What are optimised indices?
A type of market index tracked by an index-linked investment fund or an exchange-traded fund.
Because it can be expensive and time-consuming to track every single security in a given market (known as 'full replication'), an optimised index includes a broad selection instead, in an effort to represent the market as accurately as possible. Many such indices are often constructed using the more liquid stocks.
Where have you heard about optimised indices?
Although it's not an everyday term in the financial world, you may come across optimised indices when you assess the features of different index-linked investment funds. Your financial adviser may have drawn your attention to products based on optimised indices.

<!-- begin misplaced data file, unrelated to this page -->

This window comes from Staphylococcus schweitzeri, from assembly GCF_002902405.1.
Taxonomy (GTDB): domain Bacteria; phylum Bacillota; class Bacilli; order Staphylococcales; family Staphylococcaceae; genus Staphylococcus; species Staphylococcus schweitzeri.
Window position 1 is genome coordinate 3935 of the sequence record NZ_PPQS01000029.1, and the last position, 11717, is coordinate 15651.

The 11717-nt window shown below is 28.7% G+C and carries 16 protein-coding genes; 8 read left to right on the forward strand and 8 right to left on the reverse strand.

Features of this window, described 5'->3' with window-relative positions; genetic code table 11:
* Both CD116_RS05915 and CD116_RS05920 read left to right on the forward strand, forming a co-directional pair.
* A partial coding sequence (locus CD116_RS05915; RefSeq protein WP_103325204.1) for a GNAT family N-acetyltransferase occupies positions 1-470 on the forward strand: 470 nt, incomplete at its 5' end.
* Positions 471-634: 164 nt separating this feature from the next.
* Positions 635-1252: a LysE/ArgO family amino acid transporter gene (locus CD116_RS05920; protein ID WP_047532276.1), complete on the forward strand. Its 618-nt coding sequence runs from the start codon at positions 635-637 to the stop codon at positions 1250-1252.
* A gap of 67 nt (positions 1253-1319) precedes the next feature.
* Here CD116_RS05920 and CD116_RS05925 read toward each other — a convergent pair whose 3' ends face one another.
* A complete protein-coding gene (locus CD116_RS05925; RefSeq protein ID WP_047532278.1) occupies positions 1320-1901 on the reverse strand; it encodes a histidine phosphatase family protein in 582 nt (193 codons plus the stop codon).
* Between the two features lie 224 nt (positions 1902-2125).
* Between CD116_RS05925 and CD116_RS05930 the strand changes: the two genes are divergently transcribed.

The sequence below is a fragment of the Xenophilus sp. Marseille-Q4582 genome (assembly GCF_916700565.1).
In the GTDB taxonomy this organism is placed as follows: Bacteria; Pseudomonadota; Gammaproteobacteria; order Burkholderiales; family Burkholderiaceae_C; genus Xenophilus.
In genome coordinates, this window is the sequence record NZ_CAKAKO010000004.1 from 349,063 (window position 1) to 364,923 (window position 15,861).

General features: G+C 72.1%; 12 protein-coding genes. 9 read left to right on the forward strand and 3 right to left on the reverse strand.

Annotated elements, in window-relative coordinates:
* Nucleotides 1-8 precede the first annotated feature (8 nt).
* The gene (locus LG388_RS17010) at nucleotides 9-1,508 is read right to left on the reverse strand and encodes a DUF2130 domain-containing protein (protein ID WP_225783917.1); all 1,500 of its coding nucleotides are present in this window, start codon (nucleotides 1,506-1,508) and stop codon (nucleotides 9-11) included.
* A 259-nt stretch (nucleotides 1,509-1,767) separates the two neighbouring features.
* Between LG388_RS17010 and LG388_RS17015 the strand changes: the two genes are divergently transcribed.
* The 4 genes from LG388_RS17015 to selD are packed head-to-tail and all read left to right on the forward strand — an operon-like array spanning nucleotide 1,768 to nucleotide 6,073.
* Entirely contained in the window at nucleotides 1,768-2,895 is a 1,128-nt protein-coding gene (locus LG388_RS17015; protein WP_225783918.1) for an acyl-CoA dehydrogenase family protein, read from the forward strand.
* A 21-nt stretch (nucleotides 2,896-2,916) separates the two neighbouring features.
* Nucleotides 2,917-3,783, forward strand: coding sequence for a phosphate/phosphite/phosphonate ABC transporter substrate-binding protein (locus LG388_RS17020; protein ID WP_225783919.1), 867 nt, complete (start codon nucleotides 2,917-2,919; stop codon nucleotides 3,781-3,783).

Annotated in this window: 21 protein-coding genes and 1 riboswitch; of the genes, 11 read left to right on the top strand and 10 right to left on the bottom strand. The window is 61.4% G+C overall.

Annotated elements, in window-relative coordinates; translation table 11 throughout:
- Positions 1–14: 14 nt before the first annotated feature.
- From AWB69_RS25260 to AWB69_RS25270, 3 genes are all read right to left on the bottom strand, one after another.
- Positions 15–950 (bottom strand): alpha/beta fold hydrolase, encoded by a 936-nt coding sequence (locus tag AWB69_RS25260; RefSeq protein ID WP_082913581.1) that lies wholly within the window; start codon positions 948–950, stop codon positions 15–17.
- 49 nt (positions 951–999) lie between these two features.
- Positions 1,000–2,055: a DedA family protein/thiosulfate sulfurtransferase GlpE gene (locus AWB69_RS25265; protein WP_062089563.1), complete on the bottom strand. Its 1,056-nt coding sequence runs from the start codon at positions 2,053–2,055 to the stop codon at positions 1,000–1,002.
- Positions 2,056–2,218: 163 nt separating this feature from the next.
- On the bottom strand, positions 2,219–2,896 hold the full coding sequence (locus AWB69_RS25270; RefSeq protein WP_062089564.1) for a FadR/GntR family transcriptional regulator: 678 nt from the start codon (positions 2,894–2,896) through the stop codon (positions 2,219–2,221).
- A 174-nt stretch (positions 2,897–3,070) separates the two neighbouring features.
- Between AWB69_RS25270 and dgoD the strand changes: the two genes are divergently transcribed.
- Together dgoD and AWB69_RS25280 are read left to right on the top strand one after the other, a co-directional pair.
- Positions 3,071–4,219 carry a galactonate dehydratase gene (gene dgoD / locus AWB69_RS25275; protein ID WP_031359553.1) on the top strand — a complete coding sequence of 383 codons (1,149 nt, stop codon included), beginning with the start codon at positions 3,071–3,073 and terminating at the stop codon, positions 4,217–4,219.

What you need to know about optimised indices.
Full replication of a market can incur heavy charges. So, an optimised index aims broadly to reflect the wider market while reducing tracking error to an absolute minimum.
Experts say that optimised indices can work well for smaller funds. On the other hand, despite their best efforts, they can still contain quite high tracking errors and face volatility risks.
Optimised indices such as the Nasdaq-100 Data Explorers Optimised Index 'screens out stocks [in the original Nasdaq-100 index] that are either lacking in liquidity or relatively expensive to borrow in the stock lending market', according to Nasdaq.
Find out more about optimised indices.
For more on how tracker funds work, see our definition of tracking difference.